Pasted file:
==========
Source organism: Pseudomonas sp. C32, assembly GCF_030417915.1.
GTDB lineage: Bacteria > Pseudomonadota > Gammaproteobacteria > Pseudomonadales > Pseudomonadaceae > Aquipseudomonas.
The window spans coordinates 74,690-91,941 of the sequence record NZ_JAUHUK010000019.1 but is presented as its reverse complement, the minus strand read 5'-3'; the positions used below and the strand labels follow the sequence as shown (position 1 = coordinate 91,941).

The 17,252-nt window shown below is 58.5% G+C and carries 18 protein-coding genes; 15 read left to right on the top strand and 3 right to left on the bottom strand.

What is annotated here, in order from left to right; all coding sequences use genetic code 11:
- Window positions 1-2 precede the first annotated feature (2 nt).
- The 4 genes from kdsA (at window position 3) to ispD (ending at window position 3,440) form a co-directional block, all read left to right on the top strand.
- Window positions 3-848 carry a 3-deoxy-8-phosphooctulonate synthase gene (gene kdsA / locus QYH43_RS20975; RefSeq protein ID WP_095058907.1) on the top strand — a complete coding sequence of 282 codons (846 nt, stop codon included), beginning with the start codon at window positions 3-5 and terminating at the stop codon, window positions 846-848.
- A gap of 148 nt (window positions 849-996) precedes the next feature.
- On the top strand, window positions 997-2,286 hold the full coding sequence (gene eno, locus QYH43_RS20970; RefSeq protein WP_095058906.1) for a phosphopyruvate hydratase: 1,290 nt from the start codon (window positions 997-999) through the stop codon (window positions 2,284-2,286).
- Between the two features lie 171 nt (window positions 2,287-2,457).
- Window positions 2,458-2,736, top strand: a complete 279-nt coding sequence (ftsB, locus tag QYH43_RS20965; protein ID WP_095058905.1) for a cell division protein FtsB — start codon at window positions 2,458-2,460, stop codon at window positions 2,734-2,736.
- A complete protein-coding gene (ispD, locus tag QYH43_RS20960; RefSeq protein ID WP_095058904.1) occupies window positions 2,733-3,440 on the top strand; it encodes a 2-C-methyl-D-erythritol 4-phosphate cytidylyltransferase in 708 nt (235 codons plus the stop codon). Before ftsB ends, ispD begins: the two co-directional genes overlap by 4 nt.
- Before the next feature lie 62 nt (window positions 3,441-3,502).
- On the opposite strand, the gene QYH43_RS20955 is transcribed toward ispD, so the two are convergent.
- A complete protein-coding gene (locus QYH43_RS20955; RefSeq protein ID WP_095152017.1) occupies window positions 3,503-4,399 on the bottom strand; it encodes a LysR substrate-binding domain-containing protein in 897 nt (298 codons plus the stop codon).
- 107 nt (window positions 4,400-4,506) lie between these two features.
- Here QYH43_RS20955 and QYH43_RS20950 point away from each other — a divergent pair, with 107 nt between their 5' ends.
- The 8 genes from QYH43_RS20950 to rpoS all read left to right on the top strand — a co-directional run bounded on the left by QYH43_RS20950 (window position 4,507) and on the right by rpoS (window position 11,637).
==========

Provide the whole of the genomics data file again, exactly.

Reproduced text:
Source organism: Pseudomonas sp. C32, assembly GCF_030417915.1.
GTDB lineage: Bacteria > Pseudomonadota > Gammaproteobacteria > Pseudomonadales > Pseudomonadaceae > Aquipseudomonas.
The window spans coordinates 74,690-91,941 of the sequence record NZ_JAUHUK010000019.1 but is presented as its reverse complement, the minus strand read 5'-3'; the positions used below and the strand labels follow the sequence as shown (position 1 = coordinate 91,941).

The 17,252-nt window shown below is 58.5% G+C and carries 18 protein-coding genes; 15 read left to right on the top strand and 3 right to left on the bottom strand.

What is annotated here, in order from left to right; all coding sequences use genetic code 11:
- Window positions 1-2 precede the first annotated feature (2 nt).
- The 4 genes from kdsA (at window position 3) to ispD (ending at window position 3,440) form a co-directional block, all read left to right on the top strand.
- Window positions 3-848 carry a 3-deoxy-8-phosphooctulonate synthase gene (gene kdsA / locus QYH43_RS20975; RefSeq protein ID WP_095058907.1) on the top strand — a complete coding sequence of 282 codons (846 nt, stop codon included), beginning with the start codon at window positions 3-5 and terminating at the stop codon, window positions 846-848.
- A gap of 148 nt (window positions 849-996) precedes the next feature.
- On the top strand, window positions 997-2,286 hold the full coding sequence (gene eno, locus QYH43_RS20970; RefSeq protein WP_095058906.1) for a phosphopyruvate hydratase: 1,290 nt from the start codon (window positions 997-999) through the stop codon (window positions 2,284-2,286).
- Between the two features lie 171 nt (window positions 2,287-2,457).
- Window positions 2,458-2,736, top strand: a complete 279-nt coding sequence (ftsB, locus tag QYH43_RS20965; protein ID WP_095058905.1) for a cell division protein FtsB — start codon at window positions 2,458-2,460, stop codon at window positions 2,734-2,736.
- A complete protein-coding gene (ispD, locus tag QYH43_RS20960; RefSeq protein ID WP_095058904.1) occupies window positions 2,733-3,440 on the top strand; it encodes a 2-C-methyl-D-erythritol 4-phosphate cytidylyltransferase in 708 nt (235 codons plus the stop codon). Before ftsB ends, ispD begins: the two co-directional genes overlap by 4 nt.
- Before the next feature lie 62 nt (window positions 3,441-3,502).
- On the opposite strand, the gene QYH43_RS20955 is transcribed toward ispD, so the two are convergent.
- A complete protein-coding gene (locus QYH43_RS20955; RefSeq protein ID WP_095152017.1) occupies window positions 3,503-4,399 on the bottom strand; it encodes a LysR substrate-binding domain-containing protein in 897 nt (298 codons plus the stop codon).
- 107 nt (window positions 4,400-4,506) lie between these two features.
- Here QYH43_RS20955 and QYH43_RS20950 point away from each other — a divergent pair, with 107 nt between their 5' ends.
- The 8 genes from QYH43_RS20950 to rpoS all read left to right on the top strand — a co-directional run bounded on the left by QYH43_RS20950 (window position 4,507) and on the right by rpoS (window position 11,637).